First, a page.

Singapore was hit yesterday by the worst haze since April last year - when the index measuring air quality was tweaked - and the authorities warn that it could deteriorate.
The 24-hour Pollutant Standards Index (PSI) rose through the day to between 132 and 148, in the unhealthy range of 101-200, by 11pm. The three-hour PSI then was 207, in the very unhealthy range.
Last year, the highest three-hour PSI was 153 on Oct 6, and the highest 24-hour PSI was 107-125 on Oct 7.
Those heading to the polls today should expect hazy conditions to persist, said the National Environment Agency yesterday.
The 24-hour PSI is expected to be in the low- to mid-part of the unhealthy range, and may climb if the winds are unfavourable.
Environment and Water Resources Minister Vivian Balakrishnan conveyed Singapore's deep concern over the deteriorating haze situation to Indonesian Minister of Environment and Forestry Siti Nurbaya Bakar yesterday, when the number of hot spots in Sumatra rose from 140 on Wednesday to 328. He called for urgent action to be undertaken, including stricter action against the perpetrators.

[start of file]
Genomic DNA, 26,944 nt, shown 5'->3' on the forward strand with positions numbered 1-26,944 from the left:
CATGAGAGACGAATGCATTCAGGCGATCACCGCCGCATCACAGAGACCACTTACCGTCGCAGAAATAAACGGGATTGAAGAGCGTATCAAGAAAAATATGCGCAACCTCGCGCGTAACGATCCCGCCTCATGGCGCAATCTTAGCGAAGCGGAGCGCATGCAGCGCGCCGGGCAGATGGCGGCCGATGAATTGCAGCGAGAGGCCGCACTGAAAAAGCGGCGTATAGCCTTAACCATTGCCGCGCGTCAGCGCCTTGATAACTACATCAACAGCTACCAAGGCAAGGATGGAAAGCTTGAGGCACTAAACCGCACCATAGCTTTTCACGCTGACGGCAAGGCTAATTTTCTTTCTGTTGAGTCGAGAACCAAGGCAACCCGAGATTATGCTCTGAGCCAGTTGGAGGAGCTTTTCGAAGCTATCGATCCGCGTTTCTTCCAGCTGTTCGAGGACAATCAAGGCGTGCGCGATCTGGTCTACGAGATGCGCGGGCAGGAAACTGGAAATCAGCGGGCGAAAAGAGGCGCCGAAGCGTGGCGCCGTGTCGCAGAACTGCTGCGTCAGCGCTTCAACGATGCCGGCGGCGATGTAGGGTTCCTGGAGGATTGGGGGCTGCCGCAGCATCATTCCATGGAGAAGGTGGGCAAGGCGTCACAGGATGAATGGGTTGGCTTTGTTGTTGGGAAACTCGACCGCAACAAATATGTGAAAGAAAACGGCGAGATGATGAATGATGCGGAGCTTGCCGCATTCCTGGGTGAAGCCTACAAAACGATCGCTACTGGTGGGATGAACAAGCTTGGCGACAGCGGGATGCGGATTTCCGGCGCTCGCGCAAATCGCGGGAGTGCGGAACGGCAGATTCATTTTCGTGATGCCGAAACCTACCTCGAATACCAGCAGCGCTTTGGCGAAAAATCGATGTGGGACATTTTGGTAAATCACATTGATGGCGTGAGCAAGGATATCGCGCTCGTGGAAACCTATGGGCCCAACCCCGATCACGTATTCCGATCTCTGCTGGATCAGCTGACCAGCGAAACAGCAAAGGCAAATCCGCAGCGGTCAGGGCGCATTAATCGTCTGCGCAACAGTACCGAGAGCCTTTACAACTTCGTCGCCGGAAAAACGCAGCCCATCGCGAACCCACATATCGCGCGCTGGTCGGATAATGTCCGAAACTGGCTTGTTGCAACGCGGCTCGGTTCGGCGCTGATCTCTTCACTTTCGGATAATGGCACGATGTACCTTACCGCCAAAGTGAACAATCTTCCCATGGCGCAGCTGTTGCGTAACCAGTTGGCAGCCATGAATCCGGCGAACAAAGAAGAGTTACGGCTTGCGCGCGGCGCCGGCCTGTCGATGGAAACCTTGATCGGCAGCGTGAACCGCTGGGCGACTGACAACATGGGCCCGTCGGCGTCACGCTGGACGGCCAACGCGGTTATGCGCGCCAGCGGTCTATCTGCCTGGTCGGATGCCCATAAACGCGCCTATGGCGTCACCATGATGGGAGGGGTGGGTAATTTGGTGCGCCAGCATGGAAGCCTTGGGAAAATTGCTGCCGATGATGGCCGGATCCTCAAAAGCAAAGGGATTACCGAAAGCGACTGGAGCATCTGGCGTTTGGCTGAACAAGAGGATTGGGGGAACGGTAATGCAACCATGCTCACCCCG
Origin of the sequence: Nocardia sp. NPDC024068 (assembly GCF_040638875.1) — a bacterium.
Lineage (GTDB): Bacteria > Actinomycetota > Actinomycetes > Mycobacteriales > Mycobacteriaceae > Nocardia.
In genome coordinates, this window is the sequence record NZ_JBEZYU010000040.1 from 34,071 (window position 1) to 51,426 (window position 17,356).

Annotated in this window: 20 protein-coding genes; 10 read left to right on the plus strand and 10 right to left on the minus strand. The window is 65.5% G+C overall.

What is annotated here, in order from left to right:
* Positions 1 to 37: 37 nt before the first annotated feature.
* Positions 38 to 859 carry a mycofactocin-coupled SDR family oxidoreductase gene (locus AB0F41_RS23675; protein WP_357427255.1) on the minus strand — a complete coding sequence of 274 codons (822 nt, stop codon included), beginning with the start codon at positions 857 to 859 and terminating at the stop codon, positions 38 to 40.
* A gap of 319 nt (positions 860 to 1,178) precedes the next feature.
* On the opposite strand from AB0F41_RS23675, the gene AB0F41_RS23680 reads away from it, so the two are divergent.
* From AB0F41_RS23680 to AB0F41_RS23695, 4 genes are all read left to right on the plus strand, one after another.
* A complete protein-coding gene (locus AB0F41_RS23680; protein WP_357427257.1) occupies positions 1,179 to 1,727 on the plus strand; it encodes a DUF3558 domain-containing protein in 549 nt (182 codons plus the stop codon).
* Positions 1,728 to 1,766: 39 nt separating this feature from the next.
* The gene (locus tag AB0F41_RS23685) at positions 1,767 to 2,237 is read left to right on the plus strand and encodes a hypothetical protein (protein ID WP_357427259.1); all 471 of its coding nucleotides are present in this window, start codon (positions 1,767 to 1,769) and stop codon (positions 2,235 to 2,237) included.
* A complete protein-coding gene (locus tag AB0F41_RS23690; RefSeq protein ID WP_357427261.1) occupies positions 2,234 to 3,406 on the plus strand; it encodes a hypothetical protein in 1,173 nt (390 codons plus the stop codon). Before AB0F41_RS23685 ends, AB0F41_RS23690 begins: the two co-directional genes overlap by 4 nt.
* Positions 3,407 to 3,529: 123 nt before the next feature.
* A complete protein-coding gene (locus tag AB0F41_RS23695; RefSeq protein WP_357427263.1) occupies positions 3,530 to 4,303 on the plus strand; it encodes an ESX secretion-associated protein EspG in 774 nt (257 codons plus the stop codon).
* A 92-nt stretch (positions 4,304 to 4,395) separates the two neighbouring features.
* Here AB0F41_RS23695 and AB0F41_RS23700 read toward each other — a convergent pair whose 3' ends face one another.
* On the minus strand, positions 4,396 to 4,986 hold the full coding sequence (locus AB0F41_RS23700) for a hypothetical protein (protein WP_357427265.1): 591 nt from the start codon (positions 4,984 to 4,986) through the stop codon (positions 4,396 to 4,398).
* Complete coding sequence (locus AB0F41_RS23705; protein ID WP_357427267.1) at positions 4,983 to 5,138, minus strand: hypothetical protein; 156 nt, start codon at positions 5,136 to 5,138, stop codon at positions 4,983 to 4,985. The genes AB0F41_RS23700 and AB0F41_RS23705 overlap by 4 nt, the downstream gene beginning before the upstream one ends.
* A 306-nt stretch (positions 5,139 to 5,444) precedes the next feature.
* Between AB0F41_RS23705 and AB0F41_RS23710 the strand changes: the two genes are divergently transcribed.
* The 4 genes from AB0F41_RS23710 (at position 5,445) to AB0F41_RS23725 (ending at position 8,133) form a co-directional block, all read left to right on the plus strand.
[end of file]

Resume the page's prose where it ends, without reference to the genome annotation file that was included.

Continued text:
Both he and Defence Minister Ng Eng Hen repeated Singapore's offer of help - it had put on standby aircraft and personnel to seed clouds and carry out aerial firefighting, and a firefighting assistance team.
Yesterday, Indonesia sent more than 1,000 soldiers to Sumatra to aid firefighting efforts.
The S-League football match between Albirex Niigata and Tampines Rovers at Jalan Besar Stadium was postponed due to the haze. EtonHouse, which runs 17 pre-schools, suspended outdoor activities once the PSI crossed 100.
Several firms here have started implementing contingency plans.
Doctors also reported a spike of up to 20 per cent in patients with haze-related conditions, such as blocked noses and irritated skin.
Dr Michael Lee, deputy medical director of Raffles Medical Group, said: "We expect to see more patients in the coming weeks if the haze continues to worsen."
Undergraduate Benny Sng, 24, who was sick from the haze, said: "I'm not looking forward to standing in the queue tomorrow even though it is my first time voting. If the air quality worsens, I will take a mask along with me."
The worsening haze has disrupted long-weekend plans for some.
Billing executive Josephine Lim, 49, said: "I had planned to visit the Botanic Gardens with my family on Saturday. But with the haze so bad, I'm planning to stay indoors."
This article was first published on Sept 11, 2015.
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